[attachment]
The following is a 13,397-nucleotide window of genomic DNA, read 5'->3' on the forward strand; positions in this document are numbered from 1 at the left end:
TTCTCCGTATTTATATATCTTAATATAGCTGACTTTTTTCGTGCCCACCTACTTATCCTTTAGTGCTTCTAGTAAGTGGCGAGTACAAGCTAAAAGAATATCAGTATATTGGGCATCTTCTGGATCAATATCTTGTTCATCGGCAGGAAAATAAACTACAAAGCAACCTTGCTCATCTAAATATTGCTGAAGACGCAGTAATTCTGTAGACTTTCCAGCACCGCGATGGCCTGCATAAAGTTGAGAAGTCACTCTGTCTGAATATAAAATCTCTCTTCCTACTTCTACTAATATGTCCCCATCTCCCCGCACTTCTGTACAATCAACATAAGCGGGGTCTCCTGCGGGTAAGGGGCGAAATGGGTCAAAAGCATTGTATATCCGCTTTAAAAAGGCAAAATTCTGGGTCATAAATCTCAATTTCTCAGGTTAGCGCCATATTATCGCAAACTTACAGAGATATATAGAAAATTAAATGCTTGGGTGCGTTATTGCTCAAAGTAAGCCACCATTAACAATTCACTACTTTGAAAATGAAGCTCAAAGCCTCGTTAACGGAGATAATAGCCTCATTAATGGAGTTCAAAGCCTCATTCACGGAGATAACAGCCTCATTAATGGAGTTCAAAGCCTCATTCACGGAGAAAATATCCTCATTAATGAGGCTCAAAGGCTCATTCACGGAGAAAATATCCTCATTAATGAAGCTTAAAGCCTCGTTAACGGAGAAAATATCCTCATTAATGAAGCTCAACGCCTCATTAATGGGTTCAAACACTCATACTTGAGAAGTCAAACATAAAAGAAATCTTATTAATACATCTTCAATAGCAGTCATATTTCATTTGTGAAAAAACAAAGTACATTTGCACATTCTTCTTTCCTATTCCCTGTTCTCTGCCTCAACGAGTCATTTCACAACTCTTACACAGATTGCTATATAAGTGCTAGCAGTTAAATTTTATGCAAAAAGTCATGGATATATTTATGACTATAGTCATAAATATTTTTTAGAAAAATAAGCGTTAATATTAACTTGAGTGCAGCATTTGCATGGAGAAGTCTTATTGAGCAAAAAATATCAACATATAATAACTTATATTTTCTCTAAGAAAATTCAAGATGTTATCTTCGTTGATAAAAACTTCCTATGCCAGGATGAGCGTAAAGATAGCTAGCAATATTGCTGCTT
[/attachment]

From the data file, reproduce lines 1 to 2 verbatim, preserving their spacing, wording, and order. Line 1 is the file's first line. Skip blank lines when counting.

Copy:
The following is a 13,397-nucleotide window of genomic DNA, read 5'->3' on the forward strand; positions in this document are numbered from 1 at the left end:
TTCTCCGTATTTATATATCTTAATATAGCTGACTTTTTTCGTGCCCACCTACTTATCCTTTAGTGCTTCTAGTAAGTGGCGAGTACAAGCTAAAAGAATATCAGTATATTGGGCATCTTCTGGATCAATATCTTGTTCATCGGCAGGAAAATAAACTACAAAGCAACCTTGCTCATCTAAATATTGCTGAAGACGCAGTAATTCTGTAGACTTTCCAGCACCGCGATGGCCTGCATAAAGTTGAGAAGTCACTCTGTCTGAATATAAAATCTCTCTTCCTACTTCTACTAATATGTCCCCATCTCCCCGCACTTCTGTACAATCAACATAAGCGGGGTCTCCTGCGGGTAAGGGGCGAAATGGGTCAAAAGCATTGTATATCCGCTTTAAAAAGGCAAAATTCTGGGTCATAAATCTCAATTTCTCAGGTTAGCGCCATATTATCGCAAACTTACAGAGATATATAGAAAATTAAATGCTTGGGTGCGTTATTGCTCAAAGTAAGCCACCATTAACAATTCACTACTTTGAAAATGAAGCTCAAAGCCTCGTTAACGGAGATAATAGCCTCATTAATGGAGTTCAAAGCCTCATTCACGGAGATAACAGCCTCATTAATGGAGTTCAAAGCCTCATTCACGGAGAAAATATCCTCATTAATGAGGCTCAAAGGCTCATTCACGGAGAAAATATCCTCATTAATGAAGCTTAAAGCCTCGTTAACGGAGAAAATATCCTCATTAATGAAGCTCAACGCCTCATTAATGGGTTCAAACACTCATACTTGAGAAGTCAAACATAAAAGAAATCTTATTAATACATCTTCAATAGCAGTCATATTTCATTTGTGAAAAAACAAAGTACATTTGCACATTCTTCTTTCCTATTCCCTGTTCTCTGCCTCAACGAGTCATTTCACAACTCTTACACAGATTGCTATATAAGTGCTAGCAGTTAAATTTTATGCAAAAAGTCATGGATATATTTATGACTATAGTCATAAATATTTTTTAGAAAAATAAGCGTTAATATTAACTTGAGTGCAGCATTTGCATGGAGAAGTCTTATTGAGCAAAAAATATCAACATATAATAACTTATATTTTCTCTAAGAAAATTCAAGATGTTATCTTCGTTGATAAAAACTTCCTATGCCAGGATGAGCGTAAAGATAGCTAGCAATATTGCTGCTT